Three Good Things is a free mindfulness app rather than a meditation app. Its founder, Asher Dale, initially conceived of the idea after learning about the research behind positive psychology and gratitude journaling. Evidence shows that writing down three things you’re grateful for every day makes people happier and healthier. Focusing on the positive increases wellbeing and reduces depressive symptoms. And the effects last for months on end, even if the gratitude journaling lasts for only a few weeks. In essence, Three Good Things is a digital gratitude journal that helps users count their blessings.
Three a day, to be exact, as the research shows three is the magic number.
There are no bells, whistles, or extra functions on this app. Just the simple question “What went well today?” Each response is limited to 100 characters maximum to make responding easy, quick, and pressure-free. The goal is for gratitude to become a consistent habit. Since the app saves daily answers, teens can go back and see all their happy moments over time. The app encourages users to keep recording their “three good things” by tracking and rewarding long streaks. Users can also go back to jot down the previous day’s responses if they accidentally miss a day. Did we mention this app – like gratitude – is completely free?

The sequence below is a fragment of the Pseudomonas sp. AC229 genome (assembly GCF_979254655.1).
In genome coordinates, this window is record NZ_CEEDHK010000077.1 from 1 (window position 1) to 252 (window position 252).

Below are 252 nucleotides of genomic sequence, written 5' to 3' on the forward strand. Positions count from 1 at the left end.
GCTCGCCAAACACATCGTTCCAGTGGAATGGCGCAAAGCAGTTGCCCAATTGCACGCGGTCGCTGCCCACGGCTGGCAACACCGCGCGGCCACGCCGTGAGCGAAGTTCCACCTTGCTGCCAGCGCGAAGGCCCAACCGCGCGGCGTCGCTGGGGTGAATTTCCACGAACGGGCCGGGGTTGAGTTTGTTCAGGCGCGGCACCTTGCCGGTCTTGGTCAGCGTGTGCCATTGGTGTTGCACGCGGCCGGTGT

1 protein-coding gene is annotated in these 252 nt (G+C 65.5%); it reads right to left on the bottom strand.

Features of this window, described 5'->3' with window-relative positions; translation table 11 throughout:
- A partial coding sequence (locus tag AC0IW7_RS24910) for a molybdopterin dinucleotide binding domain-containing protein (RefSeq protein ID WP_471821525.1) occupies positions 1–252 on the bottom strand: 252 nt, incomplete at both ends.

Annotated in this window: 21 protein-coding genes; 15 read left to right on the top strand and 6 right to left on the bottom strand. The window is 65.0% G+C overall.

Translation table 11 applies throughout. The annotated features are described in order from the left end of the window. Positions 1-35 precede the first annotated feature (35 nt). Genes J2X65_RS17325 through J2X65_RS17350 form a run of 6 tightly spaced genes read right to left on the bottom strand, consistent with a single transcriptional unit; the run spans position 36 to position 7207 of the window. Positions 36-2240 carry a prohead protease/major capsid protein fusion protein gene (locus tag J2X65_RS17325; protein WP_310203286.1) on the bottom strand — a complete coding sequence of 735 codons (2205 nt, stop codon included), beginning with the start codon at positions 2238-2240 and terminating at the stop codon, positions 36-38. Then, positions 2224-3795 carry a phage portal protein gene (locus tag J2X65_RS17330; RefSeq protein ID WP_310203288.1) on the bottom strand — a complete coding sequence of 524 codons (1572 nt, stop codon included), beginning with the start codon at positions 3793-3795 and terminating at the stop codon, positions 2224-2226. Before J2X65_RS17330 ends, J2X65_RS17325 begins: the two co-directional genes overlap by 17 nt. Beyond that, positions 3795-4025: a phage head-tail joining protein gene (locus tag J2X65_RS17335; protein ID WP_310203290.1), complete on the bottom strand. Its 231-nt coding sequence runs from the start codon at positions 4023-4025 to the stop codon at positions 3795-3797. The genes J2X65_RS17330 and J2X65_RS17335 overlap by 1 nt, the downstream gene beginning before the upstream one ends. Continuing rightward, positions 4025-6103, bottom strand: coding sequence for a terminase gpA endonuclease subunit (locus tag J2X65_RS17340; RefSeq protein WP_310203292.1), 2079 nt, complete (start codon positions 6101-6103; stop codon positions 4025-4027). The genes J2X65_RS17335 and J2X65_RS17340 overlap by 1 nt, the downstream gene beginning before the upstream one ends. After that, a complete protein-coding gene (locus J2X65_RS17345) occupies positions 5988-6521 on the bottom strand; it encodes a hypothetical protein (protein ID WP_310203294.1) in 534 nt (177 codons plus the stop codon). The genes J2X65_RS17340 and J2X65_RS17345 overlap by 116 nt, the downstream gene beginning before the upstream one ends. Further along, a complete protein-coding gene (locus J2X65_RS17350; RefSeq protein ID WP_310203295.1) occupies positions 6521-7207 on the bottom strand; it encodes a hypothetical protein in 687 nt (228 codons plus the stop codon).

Mindfulness for Mental Health and Substance Use Disorders
Whether it’s due to COVID, schoolwork, anxiety, depression, stress, anger, or a combination of issues, teens with mental health or substance use issues often feel their emotions are out of control. They find it impossible to calm down or regulate themselves. In turn, they may find themselves engaging in behaviors that are dangerous and/or unhealthy. That’s where mindfulness and meditation practices come in. Being aware of the present moment, nonjudgmentally, is the first step toward improving emotional dysregulation.
At Evolve Treatment Centers, we incorporate mindfulness practices at our residential treatment centers, partial hospitalization programs, and intensive outpatient programs for teens. Mindfulness is a core component of dialectical behavior therapy (DBT) and mindfulness-based cognitive therapy (MBCBT) – two evidence-based practices that we regularly use in our work with adolescents. When teens experience negative thoughts or upsetting emotions, we teach them to observe and identify these feelings and interrupt the automatic thought loops that often accompany them. They can then decide to respond in a productive, life-affirming way instead of returning to negative, habitual, life-interrupting patterns of thought and emotion. Over time, these mindfulness-based responses can become natural – and help them manage their emotions in a healthy and efficient manner.